Sherri asks a really cool question in the comments of the Franzenfreude entry:
Just out of curiosity, what do you consider the genre's birth? I'm a bit uneducated about the whole history of the genre: novel, but I thought the first novel was written in the 1000's in Japan (The Tale of Genji)- by a woman! Maybe you mean the western/european history?
I think this is a really interesting topic, so I'd like to answer it in a blog post rather than in the comments.
There's not much agreement on the origin of the novel. As Sherri points out, The Tale of Genji (1021) has been mentioned as the first novel. So has Boccaccio's The Decameron (1353). Arguments have also been made in favor of Don Quixote (1605/1615) and The Life of Lazarillo de Tormes and of His Fortunes and Adversities (1554). However, none of these works fit neatly into the most commonly accepted definition of a novel: an extended prose narrative with incidents arranged in a causal chain centering around a psychologically distinguished main character. Don Quixote, for instance, is a parody of the romance, a pre-novelistic form with medieval European roots.
Personally, I think it's best to think of the novel as having several origins. However, I would argue there is a definite origin of the novel as a genre, i.e., a literary form with a number of practitioners self-consciously working for a sustained period of time. I would point to Britain of the 1740s and 1750s as the start of the genre.
Mid-eighteenth-century Britain was the first country with a large, literature audience affluent enough to spend money on books as entertainment. Beyond these conditions I think it's important to point out that this was a time in which the definition of a person had changed. Middle class Britons lived novelistic lives. They were individuals who made free choices in realistic circumstances. In this way they achieved an autonomy of self that would have been unimaginable to, say, a medieval Englishman.
Samuel Richardson is the first creator of complex novelistic characters. His Pamela (1740/41) is generally regarded as the first fully realized English novel. Significantly, it's a marriage plot in which a young woman struggles for the right to freely choose her husband.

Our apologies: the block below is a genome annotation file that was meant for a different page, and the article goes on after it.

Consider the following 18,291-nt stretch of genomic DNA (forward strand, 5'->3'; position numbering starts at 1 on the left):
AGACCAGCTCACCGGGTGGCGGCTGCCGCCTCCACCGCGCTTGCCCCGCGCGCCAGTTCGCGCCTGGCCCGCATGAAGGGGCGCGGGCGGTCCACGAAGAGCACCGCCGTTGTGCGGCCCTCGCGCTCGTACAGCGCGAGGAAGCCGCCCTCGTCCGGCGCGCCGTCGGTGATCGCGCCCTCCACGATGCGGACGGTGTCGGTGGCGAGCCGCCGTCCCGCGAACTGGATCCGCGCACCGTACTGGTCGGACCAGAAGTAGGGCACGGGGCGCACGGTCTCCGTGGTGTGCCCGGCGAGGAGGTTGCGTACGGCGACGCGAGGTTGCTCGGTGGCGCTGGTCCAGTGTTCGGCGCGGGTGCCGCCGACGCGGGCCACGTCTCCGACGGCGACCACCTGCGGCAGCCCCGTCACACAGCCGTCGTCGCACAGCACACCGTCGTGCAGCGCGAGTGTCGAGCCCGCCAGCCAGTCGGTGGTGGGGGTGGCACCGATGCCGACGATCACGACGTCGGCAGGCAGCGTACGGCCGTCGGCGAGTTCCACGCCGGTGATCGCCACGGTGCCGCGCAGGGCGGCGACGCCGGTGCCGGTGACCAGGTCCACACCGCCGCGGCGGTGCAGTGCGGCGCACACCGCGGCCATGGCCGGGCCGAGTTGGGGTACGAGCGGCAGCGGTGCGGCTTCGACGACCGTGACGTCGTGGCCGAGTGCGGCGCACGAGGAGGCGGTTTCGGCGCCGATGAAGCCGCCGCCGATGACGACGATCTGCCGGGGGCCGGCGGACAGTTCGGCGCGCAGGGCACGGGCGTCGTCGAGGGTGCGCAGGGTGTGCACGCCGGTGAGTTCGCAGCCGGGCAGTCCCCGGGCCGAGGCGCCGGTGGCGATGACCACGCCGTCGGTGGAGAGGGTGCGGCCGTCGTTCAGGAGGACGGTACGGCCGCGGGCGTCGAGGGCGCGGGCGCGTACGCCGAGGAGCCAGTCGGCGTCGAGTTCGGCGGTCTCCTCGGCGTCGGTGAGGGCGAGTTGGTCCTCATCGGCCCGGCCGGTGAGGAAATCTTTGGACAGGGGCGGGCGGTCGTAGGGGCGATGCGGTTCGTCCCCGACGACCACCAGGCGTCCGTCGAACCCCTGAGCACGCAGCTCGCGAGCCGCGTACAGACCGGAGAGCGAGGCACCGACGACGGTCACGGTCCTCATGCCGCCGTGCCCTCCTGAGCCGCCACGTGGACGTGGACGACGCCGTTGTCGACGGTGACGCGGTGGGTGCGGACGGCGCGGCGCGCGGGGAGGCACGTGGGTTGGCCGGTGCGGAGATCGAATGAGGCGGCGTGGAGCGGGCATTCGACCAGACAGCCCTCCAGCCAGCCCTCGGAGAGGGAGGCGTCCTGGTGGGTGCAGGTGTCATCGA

Henry Fielding is perhaps the first self-conscious novelist. Both Joseph Andrews (1742) and Tom Jones (1749) contain essayistic passages describing the novel as a genre. (By the way, heteroglossia, or the mixing of writing types, has also been advanced as a distinguishing characteristic of the novel.)
Finally, Laurence Sterne's Tristram Shandy (first volume 1759) is important because Sterne is explicitly playing with the genre's rules just as they are becoming codified. By the late 1750s the novel had coalesced to the point at which it could produce an anti-novel.
This account may be too Anglo-centric. It's derived from Ian Watt and Michael McKeon, two historians of British literature. On the other hand, some people--some Arabs, for example--have cited this history as ground for dismissing the novel as a purely European genre and therefore irredeemably foreign to non-Western literary traditions.
In any event, I think it's important to remember that the novel as a genre was born at the same time the middle class individual was born. I believe that the novel, more than any other narrative form, most closely resembles how middle class people actually live. That was the case in mid-eighteenth-century Britain, and it remains true now.
And thanks, Sherri, for asking such a great question.